Shooting the Messenger

The gory list of Baloch journalists being brutally killed presumably by the Pakistani intelligence agencies continues to increase with the latest brutal murder of Javed Naseer Rind. A former deputy editor of Urdu-language newspaper, Daily Tawar, and an articulate columnist, Rind was indeed a smart and professional journalist whose services and bold columns will be missed by his readers.

It took the young reporter’s captors less than a month to torture and murder him after his abduction on September 10th from Lasbela district. His bullet-riddled body was found in Khuzdar district. Daily Tawar and its reporters have paid an extraordinary price for accurately reporting the military operation in Balochistan and the violation of human rights for so many years.

Most journalists from Balochistan, mainly those affiliated with Daily Tawar, have demonstrated remarkable courage to report nothing but the truth from the restive province.  Just like most of the professionally committed journalists, Mr. Rind surely knew he had chosen a very hard and risky profession in Balochistan. He will be remembered by his friends, family and professional colleagues as a champion of press freedom and a hardcore believer of Baloch national rights.

Journalism in Balochistan has become an extremely difficult job because of the wave of attacks on reporters from groups loyal or opposed to the government. This state of constant fear has not undermined the resolve of many journalists and media outlets  in terms of reporting the truth. However, this has deprived the profession of the very basic role and responsibility it could have played had it been provided more democratic and tolerant space. When the state functionaries are blamed for such brutal killings of reporters then we are reminded of the State’s frustration and complete loss of confidence in its own system. As societies head toward anarchy, they invite more unrest and chaos by denying journalists their required work and breathing space.

It is heartening that Rind’s murder has at least drawn considerable international attention. The Baloch online activists, bloggers, Tweeters, Facebookers can surely take credit for this against Pakistan’s pro-military and highly submissive media. The private news channels and most of the so-called mainstream national newspapers snubbed the killing because they do not attach as much value to the tragedy as they would have done if the same thing had happened in Lahore, Karachi or Islamabad. So, the only positive news at the moment is, the Baloch media, by the virtue of social media, has totally isolated the the pro-military local ‘national media’ and succeeded in conveying the real situation in Balochistan to the international organizations.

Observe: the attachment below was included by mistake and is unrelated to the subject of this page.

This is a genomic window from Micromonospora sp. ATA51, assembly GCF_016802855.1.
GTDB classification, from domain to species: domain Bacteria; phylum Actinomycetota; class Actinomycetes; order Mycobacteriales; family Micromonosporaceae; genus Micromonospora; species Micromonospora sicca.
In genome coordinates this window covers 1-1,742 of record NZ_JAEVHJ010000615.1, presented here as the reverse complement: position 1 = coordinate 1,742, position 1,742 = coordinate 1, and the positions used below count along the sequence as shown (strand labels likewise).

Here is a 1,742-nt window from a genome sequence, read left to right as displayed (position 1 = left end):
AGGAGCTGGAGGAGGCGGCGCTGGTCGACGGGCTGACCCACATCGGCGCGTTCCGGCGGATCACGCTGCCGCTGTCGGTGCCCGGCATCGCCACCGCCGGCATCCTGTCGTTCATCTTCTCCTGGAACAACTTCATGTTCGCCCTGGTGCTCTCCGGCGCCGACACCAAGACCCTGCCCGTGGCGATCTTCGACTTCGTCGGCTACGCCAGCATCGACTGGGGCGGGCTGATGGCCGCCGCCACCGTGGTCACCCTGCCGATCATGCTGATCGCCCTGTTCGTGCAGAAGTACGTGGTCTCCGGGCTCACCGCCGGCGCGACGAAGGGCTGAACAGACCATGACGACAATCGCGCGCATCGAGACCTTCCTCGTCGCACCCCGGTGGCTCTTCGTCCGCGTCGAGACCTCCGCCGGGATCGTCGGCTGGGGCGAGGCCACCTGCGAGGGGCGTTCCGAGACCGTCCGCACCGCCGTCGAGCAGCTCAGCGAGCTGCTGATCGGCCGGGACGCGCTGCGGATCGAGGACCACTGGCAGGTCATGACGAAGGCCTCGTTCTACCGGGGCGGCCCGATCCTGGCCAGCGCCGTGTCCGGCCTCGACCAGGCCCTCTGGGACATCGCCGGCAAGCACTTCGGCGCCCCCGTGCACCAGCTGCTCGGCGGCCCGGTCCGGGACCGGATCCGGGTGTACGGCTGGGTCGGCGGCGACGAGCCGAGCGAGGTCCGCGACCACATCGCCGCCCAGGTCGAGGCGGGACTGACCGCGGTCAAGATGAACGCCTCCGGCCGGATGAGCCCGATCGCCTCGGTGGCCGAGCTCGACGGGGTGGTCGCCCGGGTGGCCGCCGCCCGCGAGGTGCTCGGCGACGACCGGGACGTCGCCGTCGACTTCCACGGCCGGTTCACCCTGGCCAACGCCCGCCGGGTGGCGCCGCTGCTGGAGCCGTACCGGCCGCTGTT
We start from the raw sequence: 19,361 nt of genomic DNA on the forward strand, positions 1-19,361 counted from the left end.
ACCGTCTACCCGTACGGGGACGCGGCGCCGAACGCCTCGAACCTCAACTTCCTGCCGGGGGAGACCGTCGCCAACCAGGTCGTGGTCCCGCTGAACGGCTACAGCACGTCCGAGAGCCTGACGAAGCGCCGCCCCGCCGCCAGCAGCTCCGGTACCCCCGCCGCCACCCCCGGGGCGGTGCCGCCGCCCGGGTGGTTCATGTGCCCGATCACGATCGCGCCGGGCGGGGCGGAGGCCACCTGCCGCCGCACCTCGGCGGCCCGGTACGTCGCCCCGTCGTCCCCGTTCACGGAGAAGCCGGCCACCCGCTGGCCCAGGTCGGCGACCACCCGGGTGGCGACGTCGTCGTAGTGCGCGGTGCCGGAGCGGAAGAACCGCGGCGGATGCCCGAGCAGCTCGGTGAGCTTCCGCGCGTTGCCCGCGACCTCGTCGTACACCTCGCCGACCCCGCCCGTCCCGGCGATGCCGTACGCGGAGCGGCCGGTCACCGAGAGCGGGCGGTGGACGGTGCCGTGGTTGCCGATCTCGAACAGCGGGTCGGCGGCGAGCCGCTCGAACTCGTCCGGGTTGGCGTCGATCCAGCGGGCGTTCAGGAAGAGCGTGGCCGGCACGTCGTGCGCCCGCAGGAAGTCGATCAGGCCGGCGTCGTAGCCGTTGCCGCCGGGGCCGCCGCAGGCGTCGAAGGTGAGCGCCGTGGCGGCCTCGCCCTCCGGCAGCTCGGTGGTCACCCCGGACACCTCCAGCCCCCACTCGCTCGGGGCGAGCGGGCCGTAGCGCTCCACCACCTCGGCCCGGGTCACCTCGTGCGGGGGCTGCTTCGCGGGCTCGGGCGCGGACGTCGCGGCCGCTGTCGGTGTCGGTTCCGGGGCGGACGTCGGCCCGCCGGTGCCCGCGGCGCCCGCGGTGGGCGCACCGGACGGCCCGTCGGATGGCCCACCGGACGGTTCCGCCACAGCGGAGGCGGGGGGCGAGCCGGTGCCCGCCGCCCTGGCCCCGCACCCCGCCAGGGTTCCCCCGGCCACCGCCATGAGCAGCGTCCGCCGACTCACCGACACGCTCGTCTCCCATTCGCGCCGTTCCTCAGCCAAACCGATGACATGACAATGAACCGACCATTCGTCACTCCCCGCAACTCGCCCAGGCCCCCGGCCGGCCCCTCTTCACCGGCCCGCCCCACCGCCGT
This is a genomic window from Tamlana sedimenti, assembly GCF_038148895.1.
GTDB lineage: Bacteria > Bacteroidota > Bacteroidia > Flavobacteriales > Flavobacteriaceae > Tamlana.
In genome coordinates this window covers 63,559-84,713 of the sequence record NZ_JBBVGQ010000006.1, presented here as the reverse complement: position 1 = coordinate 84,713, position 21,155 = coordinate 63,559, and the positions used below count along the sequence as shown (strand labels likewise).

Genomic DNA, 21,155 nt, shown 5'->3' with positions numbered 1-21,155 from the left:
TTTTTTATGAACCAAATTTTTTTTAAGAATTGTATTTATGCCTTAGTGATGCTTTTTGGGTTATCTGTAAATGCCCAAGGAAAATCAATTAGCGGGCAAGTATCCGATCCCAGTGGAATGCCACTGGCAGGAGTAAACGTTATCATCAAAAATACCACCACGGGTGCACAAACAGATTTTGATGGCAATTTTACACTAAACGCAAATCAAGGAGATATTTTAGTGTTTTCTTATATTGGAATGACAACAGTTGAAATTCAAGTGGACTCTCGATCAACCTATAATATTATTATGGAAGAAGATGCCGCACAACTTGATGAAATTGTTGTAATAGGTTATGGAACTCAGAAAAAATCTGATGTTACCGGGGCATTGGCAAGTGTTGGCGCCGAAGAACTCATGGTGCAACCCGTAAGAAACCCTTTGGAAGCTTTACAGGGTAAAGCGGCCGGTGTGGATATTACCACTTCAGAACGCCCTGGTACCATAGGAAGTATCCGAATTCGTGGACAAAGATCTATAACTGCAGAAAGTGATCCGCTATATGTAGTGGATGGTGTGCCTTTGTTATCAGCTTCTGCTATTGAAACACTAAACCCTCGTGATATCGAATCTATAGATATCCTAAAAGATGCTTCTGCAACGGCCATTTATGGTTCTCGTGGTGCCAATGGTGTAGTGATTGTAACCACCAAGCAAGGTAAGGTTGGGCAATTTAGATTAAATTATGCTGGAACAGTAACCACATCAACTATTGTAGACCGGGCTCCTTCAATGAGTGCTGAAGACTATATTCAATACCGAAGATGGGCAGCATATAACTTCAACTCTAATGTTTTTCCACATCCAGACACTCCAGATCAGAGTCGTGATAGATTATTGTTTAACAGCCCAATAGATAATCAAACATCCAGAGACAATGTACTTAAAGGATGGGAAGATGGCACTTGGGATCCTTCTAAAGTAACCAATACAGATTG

We highly appreciate the immediate reactions of the New York-based the Committee to Protect Journalists (CPJ) and the International Federation of Journalists (IFJ). The Pakistan Federal Union of Journalists (PFUJ) and its local partner, the Balochistan Union of Journalists (BUJ) also reacted on the right time.

In a statement, CPJ’s Asia Program Coordinator Bob Dietz said Rind’s “brutal death” is another indicator of the extreme danger journalists face from all parties in the province’s unrest… “CPJ joins with the Baluchistan Union of Journalists in condemning the kidnapping and murder of Javed Naseer Rind and calls for his journalism to be investigated as a motive for his murder.”

In a strongly-worded statement, Jacqueline Park,  the Asia-Pacific Director of the International Federation of Journalists (IFJ), counted Balochistan as “statistically one of the most dangerous places in the world to be a journalist” and urged the Pakistani authorities to “act swiftly to end this cycle of violence and impunity.”

We fully back the demand made by Essa Tareen, president of the BUJ, that the government should investigate the murder of Mr. Rind and all those correspondents in Balochistan have been slain on the line of duty. Besides this, the government should also provide compensation to killed reporters’ families.

This is a very tough time for the media in Balochistan. The local journalists had already been facing financial issues and inadequate job opportunities. The fresh tragic events have taken the challenge to a deadlier stage, further linking the noble profession of journalism to a point where the price of objective reporting is nothing but brutal death.

Besides the journalistic aspect,  the provincial authorities have a responsibility to ensure the safety of reporters because they are, first of all, also citizens of the land who deserve legal protection. We hope someone in the government will stand up and stop the uncivilized cycle of violence against Balochistan’s media men. (Courtesy: The Baloch Hal)

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